Photographs of the deceased may have probative value to show the victim's identity and appearance, or the location and nature of wounds, and their admission is not precluded because these matters have been established through the testimony of prosecution witnesses. People v. Viduya, supra; People v. White, supra. Hence, the pathologist's testimony and use of a diagram to show the victim's wounds did not render the photos either irrelevant or nonprobative. See People v. White, supra; People v. Marquiz, supra.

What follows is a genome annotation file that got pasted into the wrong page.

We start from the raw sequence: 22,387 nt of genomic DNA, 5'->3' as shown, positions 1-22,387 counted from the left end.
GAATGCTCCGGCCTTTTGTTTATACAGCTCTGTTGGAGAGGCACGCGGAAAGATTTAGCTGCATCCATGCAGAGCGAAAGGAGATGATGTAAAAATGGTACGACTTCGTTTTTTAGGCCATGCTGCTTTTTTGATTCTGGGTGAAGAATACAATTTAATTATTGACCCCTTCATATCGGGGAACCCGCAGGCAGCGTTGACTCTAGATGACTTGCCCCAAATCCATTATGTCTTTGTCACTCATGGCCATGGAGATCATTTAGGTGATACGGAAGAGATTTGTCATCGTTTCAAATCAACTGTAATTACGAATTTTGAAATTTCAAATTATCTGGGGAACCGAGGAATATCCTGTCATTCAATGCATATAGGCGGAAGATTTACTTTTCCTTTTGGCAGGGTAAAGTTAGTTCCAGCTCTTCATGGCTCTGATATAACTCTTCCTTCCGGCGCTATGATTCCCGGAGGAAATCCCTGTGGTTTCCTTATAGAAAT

Here, the photos were relevant to show the victim's identity and the extent and nature of his wounds. Although the trial court found that the photos were inflammatory, it concluded that their probative value outweighed any prejudice. We cannot say that the trial court abused its discretion in so ruling. See People v. Viduya, supra; People v. White, supra.

Judgment affirmed.

PIERCE and VAN CISE, JJ., concur.